“I think that the bursary scheme is fantastic and a crucial form of support for young, aspiring artists who would otherwise find their efforts falling on the deaf ears of the mainstream contemporary art arena. It offers confirmation that the path they have chosen is worthwhile and provides an opportunity for them to explore it and develop their own creative voice. It would be tragic to lose this scheme!”
SWLA Bursary Project 1 (2003)
To study, draw and paint the Barbary Macaques of Gibraltar, with the ultimate Goal to produce a series of portraits of individual animals.
SWLA Bursary Project 2 (2004)
To study, draw and paint the Gelada Baboons of the Simien Mountains of Ethiopia.
I was a student at the Royal College of Art at the time I was awarded the above bursaries and they were crucial in enabling me to realise my postgraduate projects, as well as offering reinforcement and encouragement to my ongoing pursuit of a subject matter about which I am passionate, but yet might have been regarded as somewhat obscure artistic fodder. The resulting work comprised both a first year solo show at the college which consequently led to my obtaining representation with a London gallery (a very constructive relationship which continues to this day) and my contribution to the graduate show which then led to me working with Walker Books to produce the children’s book ‘Ape’.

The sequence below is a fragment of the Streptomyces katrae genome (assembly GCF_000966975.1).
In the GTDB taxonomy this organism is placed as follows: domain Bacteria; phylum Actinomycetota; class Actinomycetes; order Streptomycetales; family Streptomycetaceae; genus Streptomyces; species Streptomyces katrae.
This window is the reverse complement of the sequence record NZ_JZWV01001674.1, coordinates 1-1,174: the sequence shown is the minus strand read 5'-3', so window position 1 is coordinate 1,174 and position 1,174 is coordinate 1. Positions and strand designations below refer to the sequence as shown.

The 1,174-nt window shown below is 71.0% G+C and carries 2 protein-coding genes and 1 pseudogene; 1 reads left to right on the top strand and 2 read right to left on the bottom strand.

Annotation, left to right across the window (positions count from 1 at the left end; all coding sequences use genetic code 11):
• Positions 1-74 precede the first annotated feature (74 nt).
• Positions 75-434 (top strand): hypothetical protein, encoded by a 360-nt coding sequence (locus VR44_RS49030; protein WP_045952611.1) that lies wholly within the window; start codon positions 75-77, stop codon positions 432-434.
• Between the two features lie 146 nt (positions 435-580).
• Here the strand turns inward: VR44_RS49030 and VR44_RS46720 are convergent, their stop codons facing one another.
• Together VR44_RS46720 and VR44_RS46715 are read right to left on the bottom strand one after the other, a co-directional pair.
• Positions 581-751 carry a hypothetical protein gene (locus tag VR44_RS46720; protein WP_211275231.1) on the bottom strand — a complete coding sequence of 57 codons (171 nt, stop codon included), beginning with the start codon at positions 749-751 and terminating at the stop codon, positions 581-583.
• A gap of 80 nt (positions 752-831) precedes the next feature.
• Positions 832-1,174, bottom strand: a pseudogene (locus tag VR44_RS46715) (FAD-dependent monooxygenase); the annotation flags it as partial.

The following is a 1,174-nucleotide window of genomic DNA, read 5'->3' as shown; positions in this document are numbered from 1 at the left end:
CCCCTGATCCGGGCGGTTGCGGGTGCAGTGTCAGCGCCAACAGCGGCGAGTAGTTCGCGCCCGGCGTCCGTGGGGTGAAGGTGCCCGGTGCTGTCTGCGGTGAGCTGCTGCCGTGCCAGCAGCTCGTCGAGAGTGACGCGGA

Furthermore, in allowing me to go and spend time with these animals in the wild, and the experiences that resulted, I think the bursaries played a major part in the way I went on to translate them ‘onto canvas’ and so shaped the way I work today.
I now work full time as a fine artist and illustrator. I exhibit and sell large animal drawings through the Park Walk Gallery in Chelsea and also work with a team at Walker Books (so far producing ‘Ape’), a second book is due out at the end of the year and a third book proposal in now in the pipeline.